Journal Article

Effect of vitamin E supplementation on antibody levels against malondialdehyde modified LDL in hyperlipidemic hamsters

Fernando G. de Oliveira, Cláudio L. Rossi, Marcelo G. de Oliveira, Mário J.A. Saad and Lìcio A. Velloso

in Cardiovascular Research

Published on behalf of European Society of Cardiology

Volume 47, issue 3, pages 567-573
Published in print August 2000 | ISSN: 0008-6363
Published online August 2000 | e-ISSN: 1755-3245 | DOI:
Effect of vitamin E supplementation on antibody levels against malondialdehyde modified LDL in hyperlipidemic hamsters

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Objective: The aim of this work was to investigate the effect of vitamin E (VE) supplementation on the formation of autoantibodies against oxidized low density lipoproteins (LDL) in a hyperlipidemic animal model. Methods: Thirty-four male hamsters (Mesocricetus auratus), (4 weeks old) were divided into three groups: Group A (n=9) was fed with standard rodent chow; group B (n=13) was fed with a standard rodent chow plus 2% cholesterol and 10% butter and group C (n=12) was fed with the same diet plus 0.2% (w/w) VE. Blood samples were collected by intracardiac puncture and antibody levels were determined in each animal at 4 weeks of age and after 20 weeks of experimental diet. A modified ELISA technique was used to analyze the modulation of autoantibody titers against an epitope of oxidized LDL in serum samples. Antigens prepared for the ELISA tests were characterized using spectrofluorimetry. Serum VE levels were determined in the lipidic fractions by HPLC. Results: The groups fed with cholesterol-fat enriched diet presented a three-fold increase in total serum cholesterol and two-fold increase in serum triglycerides compared to the control group. VE supplementation played no role in serum cholesterol and serum triglyceride concentrations but led to a decreased autoantibody (anti-LDL–malondialdehyde) formation (P<0.05). Conclusions: Our results show that VE supplementation leads to a lower production of autoantibodies against oxidized LDL, suggesting a protective effect of VE against in vivo oxidation of LDL particles, in a dose-dependent manner.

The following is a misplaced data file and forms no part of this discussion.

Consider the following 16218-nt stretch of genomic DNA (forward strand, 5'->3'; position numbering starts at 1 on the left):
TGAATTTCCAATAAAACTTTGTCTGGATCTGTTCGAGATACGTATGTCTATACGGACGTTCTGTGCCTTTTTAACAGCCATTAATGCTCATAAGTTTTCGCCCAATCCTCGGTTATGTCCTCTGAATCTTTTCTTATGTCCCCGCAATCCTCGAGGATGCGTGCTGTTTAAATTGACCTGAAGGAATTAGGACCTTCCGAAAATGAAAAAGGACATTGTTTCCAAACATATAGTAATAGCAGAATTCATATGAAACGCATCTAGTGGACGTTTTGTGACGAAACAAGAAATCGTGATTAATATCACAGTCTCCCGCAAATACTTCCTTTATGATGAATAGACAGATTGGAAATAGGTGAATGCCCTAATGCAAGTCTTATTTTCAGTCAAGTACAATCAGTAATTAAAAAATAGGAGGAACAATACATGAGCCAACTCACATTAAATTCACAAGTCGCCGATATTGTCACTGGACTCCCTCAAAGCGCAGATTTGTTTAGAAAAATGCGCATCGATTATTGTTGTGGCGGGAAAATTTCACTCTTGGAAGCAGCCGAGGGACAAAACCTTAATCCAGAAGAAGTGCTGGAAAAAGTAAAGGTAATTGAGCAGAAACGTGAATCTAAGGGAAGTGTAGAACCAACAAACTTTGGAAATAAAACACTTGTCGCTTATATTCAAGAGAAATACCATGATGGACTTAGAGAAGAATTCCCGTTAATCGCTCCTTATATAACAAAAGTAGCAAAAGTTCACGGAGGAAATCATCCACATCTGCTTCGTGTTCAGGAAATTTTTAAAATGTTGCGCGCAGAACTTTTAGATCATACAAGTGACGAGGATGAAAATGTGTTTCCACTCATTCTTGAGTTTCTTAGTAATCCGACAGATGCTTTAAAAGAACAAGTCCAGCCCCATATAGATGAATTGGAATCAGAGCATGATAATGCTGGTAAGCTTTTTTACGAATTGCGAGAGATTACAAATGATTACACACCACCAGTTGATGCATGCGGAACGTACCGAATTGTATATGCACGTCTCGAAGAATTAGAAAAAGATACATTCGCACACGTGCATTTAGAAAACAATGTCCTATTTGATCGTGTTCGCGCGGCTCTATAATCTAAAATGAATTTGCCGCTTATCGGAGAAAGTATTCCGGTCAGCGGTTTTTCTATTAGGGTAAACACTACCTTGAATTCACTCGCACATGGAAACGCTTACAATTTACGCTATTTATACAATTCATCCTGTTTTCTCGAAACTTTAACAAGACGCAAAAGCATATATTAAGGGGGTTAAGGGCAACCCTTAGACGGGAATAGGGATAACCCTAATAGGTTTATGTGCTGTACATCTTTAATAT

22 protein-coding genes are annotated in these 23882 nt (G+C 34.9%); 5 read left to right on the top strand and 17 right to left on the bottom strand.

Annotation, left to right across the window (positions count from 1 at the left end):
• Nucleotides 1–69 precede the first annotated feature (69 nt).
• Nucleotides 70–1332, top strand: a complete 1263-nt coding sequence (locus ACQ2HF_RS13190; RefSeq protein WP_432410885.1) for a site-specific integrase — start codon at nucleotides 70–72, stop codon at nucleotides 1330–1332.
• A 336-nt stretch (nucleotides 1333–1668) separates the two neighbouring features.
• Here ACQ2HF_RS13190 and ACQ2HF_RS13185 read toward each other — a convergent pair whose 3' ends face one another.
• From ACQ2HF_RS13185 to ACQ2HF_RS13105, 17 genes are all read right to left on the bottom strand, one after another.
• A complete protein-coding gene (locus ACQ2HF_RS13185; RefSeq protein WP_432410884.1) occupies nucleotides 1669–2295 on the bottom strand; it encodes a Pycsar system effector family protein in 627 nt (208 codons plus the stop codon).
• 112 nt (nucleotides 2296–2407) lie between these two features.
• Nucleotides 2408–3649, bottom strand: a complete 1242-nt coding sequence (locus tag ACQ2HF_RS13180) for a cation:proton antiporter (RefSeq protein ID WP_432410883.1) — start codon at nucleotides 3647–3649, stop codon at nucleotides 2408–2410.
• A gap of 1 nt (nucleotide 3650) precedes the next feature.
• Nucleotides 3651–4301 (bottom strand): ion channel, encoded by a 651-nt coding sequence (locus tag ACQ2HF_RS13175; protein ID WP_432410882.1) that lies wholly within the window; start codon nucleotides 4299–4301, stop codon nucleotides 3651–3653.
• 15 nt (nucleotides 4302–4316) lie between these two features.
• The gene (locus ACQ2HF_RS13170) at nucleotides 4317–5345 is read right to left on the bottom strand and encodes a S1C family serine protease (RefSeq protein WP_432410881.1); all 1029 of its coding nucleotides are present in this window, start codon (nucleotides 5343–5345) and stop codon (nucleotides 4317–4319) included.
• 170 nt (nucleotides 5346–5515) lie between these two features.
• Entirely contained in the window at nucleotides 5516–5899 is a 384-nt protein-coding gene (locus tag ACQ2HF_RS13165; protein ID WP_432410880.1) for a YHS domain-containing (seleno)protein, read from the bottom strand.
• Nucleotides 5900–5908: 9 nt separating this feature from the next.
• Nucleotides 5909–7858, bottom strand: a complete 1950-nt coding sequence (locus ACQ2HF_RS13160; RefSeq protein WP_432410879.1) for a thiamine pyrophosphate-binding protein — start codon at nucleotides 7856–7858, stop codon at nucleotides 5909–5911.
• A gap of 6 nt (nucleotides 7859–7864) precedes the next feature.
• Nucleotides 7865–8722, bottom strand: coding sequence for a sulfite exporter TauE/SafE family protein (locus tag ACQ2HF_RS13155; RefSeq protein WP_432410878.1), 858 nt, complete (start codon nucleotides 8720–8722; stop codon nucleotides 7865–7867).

Keywords: Atherosclerosis; Lipoproteins; Cholesterol; Free radicals

Journal Article.  4276 words.  Illustrated.

Subjects: Cardiovascular Medicine

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